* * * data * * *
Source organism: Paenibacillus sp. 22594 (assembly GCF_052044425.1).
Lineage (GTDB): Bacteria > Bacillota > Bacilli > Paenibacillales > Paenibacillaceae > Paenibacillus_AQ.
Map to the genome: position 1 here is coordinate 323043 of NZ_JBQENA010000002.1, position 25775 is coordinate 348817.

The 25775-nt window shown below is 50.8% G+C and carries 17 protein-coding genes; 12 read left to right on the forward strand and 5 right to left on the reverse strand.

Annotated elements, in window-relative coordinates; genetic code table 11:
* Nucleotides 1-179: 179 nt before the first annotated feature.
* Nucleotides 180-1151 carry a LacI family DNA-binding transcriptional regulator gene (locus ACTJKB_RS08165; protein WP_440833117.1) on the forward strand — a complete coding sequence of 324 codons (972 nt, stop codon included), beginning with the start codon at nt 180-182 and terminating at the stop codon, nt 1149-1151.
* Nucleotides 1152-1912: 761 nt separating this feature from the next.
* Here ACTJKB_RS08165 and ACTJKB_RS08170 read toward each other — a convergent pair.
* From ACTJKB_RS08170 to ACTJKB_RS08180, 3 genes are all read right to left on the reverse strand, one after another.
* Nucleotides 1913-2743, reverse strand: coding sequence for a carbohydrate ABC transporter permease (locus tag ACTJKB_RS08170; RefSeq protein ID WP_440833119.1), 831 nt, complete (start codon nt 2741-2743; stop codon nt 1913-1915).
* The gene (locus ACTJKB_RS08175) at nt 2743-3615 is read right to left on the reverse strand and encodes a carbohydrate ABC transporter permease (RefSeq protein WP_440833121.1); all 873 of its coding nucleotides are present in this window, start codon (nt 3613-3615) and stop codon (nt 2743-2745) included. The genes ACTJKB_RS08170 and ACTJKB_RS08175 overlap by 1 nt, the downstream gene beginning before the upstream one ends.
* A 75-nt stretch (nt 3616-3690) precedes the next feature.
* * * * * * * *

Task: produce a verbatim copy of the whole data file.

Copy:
Source organism: Paenibacillus sp. 22594 (assembly GCF_052044425.1).
Lineage (GTDB): Bacteria > Bacillota > Bacilli > Paenibacillales > Paenibacillaceae > Paenibacillus_AQ.
Map to the genome: position 1 here is coordinate 323043 of NZ_JBQENA010000002.1, position 25775 is coordinate 348817.

The 25775-nt window shown below is 50.8% G+C and carries 17 protein-coding genes; 12 read left to right on the forward strand and 5 right to left on the reverse strand.

Annotated elements, in window-relative coordinates; genetic code table 11:
* Nucleotides 1-179: 179 nt before the first annotated feature.
* Nucleotides 180-1151 carry a LacI family DNA-binding transcriptional regulator gene (locus ACTJKB_RS08165; protein WP_440833117.1) on the forward strand — a complete coding sequence of 324 codons (972 nt, stop codon included), beginning with the start codon at nt 180-182 and terminating at the stop codon, nt 1149-1151.
* Nucleotides 1152-1912: 761 nt separating this feature from the next.
* Here ACTJKB_RS08165 and ACTJKB_RS08170 read toward each other — a convergent pair.
* From ACTJKB_RS08170 to ACTJKB_RS08180, 3 genes are all read right to left on the reverse strand, one after another.
* Nucleotides 1913-2743, reverse strand: coding sequence for a carbohydrate ABC transporter permease (locus tag ACTJKB_RS08170; RefSeq protein ID WP_440833119.1), 831 nt, complete (start codon nt 2741-2743; stop codon nt 1913-1915).
* The gene (locus ACTJKB_RS08175) at nt 2743-3615 is read right to left on the reverse strand and encodes a carbohydrate ABC transporter permease (RefSeq protein WP_440833121.1); all 873 of its coding nucleotides are present in this window, start codon (nt 3613-3615) and stop codon (nt 2743-2745) included. The genes ACTJKB_RS08170 and ACTJKB_RS08175 overlap by 1 nt, the downstream gene beginning before the upstream one ends.
* A 75-nt stretch (nt 3616-3690) precedes the next feature.